Jlich, 31 March 2010 A quantum computer could provide an enormous improvement in the processing speed of existing computers. However, as yet they only exist in the laboratory in the form of small prototypes with a capacity of a few bits. They can now be explored in more detail, at least in simulations. The Jlich supercomputer JUGENE can now simulate the largest quantum computer system in the world with 42 bits.
"The computing power of a quantum computer grows exponentially with its size," says Prof. Dr. Kristel Michielsen from the Jlich Supercomputing Centre. "This is both an enormous opportunity for future applications and also a great challenge for simulations at the moment." If a quantum computer is expanded by just one single computer bit then its computing power is immediately doubled due to the laws of quantum mechanics on which it is based. The computing power of a classical computer only grows linearly with its components. Ten percent more transistors (in the ideal case) also only means ten percent more performance.
If you want to simulate a quantum computer using present computing power then you soon come up against limits. For a quantum computer with 42 computer bits you need machines like the Jlich supercomputer JUGENE, which is the fastest computer in Europe with almost 300,000 processors and a computing power of 1015 floating point operations per second. Shor's algorithm, a common test application for quantum computers, has been demonstrated on the 42-bit quantum computer, factorizing 15707 into 113x139. This is a number that is thousands of times larger than those factorized on quantum computers that have been experimentally realized in the past.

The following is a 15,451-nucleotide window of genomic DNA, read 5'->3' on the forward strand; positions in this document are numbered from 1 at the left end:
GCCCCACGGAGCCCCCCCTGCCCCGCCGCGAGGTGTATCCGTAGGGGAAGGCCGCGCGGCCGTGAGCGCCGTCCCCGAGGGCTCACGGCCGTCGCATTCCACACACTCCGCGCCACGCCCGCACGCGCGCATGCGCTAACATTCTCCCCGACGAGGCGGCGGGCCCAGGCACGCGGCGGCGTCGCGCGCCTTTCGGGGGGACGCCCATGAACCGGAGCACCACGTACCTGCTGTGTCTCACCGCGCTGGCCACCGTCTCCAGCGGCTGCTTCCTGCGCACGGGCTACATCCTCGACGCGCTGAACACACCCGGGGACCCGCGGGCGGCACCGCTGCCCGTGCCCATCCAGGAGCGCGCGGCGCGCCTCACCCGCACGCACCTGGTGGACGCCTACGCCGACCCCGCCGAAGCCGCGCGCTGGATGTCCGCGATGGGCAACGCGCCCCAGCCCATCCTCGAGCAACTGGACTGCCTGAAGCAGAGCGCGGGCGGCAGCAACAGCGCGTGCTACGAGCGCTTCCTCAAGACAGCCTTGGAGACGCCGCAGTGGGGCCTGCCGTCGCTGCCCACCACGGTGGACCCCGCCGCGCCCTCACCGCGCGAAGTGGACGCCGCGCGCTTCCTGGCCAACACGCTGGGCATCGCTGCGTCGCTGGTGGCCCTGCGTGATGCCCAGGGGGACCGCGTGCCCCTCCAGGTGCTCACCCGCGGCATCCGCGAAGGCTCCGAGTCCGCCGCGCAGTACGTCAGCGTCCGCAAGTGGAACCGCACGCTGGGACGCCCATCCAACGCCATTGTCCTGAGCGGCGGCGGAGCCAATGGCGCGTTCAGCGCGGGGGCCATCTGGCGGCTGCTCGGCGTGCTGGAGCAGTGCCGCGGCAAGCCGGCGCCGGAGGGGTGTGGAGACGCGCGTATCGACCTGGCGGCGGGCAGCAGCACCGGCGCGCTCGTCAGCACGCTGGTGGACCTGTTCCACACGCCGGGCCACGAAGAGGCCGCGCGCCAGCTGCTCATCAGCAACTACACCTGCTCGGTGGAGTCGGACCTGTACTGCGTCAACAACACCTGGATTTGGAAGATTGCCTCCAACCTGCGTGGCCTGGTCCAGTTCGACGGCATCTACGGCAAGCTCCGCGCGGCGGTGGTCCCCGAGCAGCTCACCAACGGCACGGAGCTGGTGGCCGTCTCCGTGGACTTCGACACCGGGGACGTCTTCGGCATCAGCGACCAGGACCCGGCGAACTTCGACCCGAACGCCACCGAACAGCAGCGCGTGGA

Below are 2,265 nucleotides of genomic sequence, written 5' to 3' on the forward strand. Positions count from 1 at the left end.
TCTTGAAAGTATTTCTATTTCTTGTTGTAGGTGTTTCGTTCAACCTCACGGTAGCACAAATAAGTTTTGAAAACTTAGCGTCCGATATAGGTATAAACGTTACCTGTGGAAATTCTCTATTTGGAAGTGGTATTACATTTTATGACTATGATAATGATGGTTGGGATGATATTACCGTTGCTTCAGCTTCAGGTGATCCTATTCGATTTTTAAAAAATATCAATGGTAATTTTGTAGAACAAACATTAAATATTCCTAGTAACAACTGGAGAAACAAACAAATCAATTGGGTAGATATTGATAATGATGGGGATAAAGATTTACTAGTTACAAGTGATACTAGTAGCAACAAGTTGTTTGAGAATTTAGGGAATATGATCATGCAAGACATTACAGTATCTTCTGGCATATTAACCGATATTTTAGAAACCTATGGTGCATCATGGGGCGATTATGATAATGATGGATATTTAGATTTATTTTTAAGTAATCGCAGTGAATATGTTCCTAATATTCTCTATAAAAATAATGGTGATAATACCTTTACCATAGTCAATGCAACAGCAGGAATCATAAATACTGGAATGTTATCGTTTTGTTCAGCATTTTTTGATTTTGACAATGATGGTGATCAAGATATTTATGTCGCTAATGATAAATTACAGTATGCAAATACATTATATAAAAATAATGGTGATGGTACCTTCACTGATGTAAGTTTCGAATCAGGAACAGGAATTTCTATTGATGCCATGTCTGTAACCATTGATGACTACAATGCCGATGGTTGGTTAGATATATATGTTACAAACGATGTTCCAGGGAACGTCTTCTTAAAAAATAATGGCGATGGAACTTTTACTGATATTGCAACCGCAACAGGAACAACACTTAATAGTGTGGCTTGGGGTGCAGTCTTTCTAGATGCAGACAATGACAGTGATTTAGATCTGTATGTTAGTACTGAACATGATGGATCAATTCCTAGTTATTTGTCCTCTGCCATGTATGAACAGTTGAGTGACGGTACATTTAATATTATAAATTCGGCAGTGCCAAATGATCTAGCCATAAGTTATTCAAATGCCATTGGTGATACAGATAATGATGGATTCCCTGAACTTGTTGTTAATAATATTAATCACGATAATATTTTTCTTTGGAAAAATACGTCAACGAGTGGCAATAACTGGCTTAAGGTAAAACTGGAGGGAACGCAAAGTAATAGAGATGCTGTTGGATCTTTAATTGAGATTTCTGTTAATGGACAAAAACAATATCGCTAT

For the world record, the Jlich research team and the Computational Physics group of the University of Groningen in the Netherlands developed the simulation software to such a level that it can run efficiently on this large number of processors. "If so many processors have to work together then in the case of simple algorithms it can easily happen that processors are waiting for each other and thus performance is lost," says Michielsen. "Our software is optimized so that thousands of processors can work seamlessly together. It scales almost perfectly." Scaling is the term computer experts use to describe the property of software of converting more processors one-to-one into more power, that is to say faster results. Scalability will also play an increasingly important part in the multi-core processors of PCs.
On the basis of the simulation software that has now been developed, it will be possible to explore in detail the phenomena and dynamics of quantum-mechanical systems. Whereas today's laboratory prototypes have only reached a size of eight bits, simulation can be used to efficiently investigate the properties of larger systems. In particular, simulations make it possible to test the impact of external influences on the sensitive quantum system and to discover how to compensate for resulting errors, providing valuable findings for laboratory experiments.
|Contact: Kosta Schinarakis|
Helmholtz Association of German Research Centres